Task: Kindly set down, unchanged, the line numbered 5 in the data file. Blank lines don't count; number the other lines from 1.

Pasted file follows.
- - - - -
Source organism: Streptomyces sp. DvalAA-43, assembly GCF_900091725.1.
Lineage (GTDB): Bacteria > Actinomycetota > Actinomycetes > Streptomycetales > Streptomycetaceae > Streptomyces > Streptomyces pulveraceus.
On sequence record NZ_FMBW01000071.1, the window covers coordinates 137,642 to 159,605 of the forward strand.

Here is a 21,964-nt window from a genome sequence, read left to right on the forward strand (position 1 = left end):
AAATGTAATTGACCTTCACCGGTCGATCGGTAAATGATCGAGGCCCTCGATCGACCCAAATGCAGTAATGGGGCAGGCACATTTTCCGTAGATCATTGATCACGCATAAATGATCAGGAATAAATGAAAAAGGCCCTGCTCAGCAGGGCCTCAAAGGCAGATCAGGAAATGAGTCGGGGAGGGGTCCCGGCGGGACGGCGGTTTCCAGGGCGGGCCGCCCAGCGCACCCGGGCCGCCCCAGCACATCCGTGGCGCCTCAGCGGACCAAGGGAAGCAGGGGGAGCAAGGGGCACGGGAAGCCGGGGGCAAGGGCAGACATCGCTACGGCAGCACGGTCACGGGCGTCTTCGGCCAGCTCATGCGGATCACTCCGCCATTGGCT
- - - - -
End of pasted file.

AAATGTAATTGACCTTCACCGGTCGATCGGTAAATGATCGAGGCCCTCGATCGACCCAAATGCAGTAATGGGGCAGGCACATTTTCCGTAGATCATTGATCACGCATAAATGATCAGGAATAAATGAAAAAGGCCCTGCTCAGCAGGGCCTCAAAGGCAGATCAGGAAATGAGTCGGGGAGGGGTCCCGGCGGGACGGCGGTTTCCAGGGCGGGCCGCCCAGCGCACCCGGGCCGCCCCAGCACATCCGTGGCGCCTCAGCGGACCAAGGGAAGCAGGGGGAGCAAGGGGCACGGGAAGCCGGGGGCAAGGGCAGACATCGCTACGGCAGCACGGTCACGGGCGTCTTCGGCCAGCTCATGCGGATCACTCCGCCATTGGCT